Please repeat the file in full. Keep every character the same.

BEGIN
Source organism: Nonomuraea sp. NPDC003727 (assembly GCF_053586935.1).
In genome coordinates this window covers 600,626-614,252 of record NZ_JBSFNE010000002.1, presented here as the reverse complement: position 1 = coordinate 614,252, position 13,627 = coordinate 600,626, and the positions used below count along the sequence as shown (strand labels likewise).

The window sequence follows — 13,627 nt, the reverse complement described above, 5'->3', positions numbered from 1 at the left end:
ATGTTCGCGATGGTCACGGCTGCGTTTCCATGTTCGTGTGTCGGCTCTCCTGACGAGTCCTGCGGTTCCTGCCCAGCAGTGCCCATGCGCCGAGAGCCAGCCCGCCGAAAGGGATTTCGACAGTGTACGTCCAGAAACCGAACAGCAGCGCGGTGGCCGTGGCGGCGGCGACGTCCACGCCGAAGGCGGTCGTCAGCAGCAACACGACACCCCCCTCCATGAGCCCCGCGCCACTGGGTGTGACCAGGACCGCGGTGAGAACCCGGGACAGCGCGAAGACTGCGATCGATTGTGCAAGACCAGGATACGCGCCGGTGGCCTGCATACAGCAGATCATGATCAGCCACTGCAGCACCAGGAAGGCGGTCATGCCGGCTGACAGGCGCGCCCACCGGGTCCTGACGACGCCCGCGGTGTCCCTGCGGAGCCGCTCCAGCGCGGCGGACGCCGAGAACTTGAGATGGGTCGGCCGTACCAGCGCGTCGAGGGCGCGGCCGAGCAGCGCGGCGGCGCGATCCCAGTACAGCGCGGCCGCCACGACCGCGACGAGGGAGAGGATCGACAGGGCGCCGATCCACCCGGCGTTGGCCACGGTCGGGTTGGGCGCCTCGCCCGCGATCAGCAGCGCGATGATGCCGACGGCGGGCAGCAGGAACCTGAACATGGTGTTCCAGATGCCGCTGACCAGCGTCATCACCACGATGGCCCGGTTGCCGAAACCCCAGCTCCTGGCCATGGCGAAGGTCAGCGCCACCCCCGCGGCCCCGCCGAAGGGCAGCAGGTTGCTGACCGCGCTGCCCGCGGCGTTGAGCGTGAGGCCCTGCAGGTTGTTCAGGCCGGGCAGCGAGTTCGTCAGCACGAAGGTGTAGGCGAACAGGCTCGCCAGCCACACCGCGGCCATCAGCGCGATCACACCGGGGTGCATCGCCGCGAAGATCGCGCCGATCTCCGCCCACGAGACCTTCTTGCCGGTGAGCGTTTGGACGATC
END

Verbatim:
Source organism: Nonomuraea sp. NPDC003727 (assembly GCF_053586935.1).
In genome coordinates this window covers 600,626-614,252 of record NZ_JBSFNE010000002.1, presented here as the reverse complement: position 1 = coordinate 614,252, position 13,627 = coordinate 600,626, and the positions used below count along the sequence as shown (strand labels likewise).

The window sequence follows — 13,627 nt, the reverse complement described above, 5'->3', positions numbered from 1 at the left end:
ATGTTCGCGATGGTCACGGCTGCGTTTCCATGTTCGTGTGTCGGCTCTCCTGACGAGTCCTGCGGTTCCTGCCCAGCAGTGCCCATGCGCCGAGAGCCAGCCCGCCGAAAGGGATTTCGACAGTGTACGTCCAGAAACCGAACAGCAGCGCGGTGGCCGTGGCGGCGGCGACGTCCACGCCGAAGGCGGTCGTCAGCAGCAACACGACACCCCCCTCCATGAGCCCCGCGCCACTGGGTGTGACCAGGACCGCGGTGAGAACCCGGGACAGCGCGAAGACTGCGATCGATTGTGCAAGACCAGGATACGCGCCGGTGGCCTGCATACAGCAGATCATGATCAGCCACTGCAGCACCAGGAAGGCGGTCATGCCGGCTGACAGGCGCGCCCACCGGGTCCTGACGACGCCCGCGGTGTCCCTGCGGAGCCGCTCCAGCGCGGCGGACGCCGAGAACTTGAGATGGGTCGGCCGTACCAGCGCGTCGAGGGCGCGGCCGAGCAGCGCGGCGGCGCGATCCCAGTACAGCGCGGCCGCCACGACCGCGACGAGGGAGAGGATCGACAGGGCGCCGATCCACCCGGCGTTGGCCACGGTCGGGTTGGGCGCCTCGCCCGCGATCAGCAGCGCGATGATGCCGACGGCGGGCAGCAGGAACCTGAACATGGTGTTCCAGATGCCGCTGACCAGCGTCATCACCACGATGGCCCGGTTGCCGAAACCCCAGCTCCTGGCCATGGCGAAGGTCAGCGCCACCCCCGCGGCCCCGCCGAAGGGCAGCAGGTTGCTGACCGCGCTGCCCGCGGCGTTGAGCGTGAGGCCCTGCAGGTTGTTCAGGCCGGGCAGCGAGTTCGTCAGCACGAAGGTGTAGGCGAACAGGCTCGCCAGCCACACCGCGGCCATCAGCGCGATCACACCGGGGTGCATCGCCGCGAAGATCGCGCCGATCTCCGCCCACGAGACCTTCTTGCCGGTGAGCGTTTGGACGATC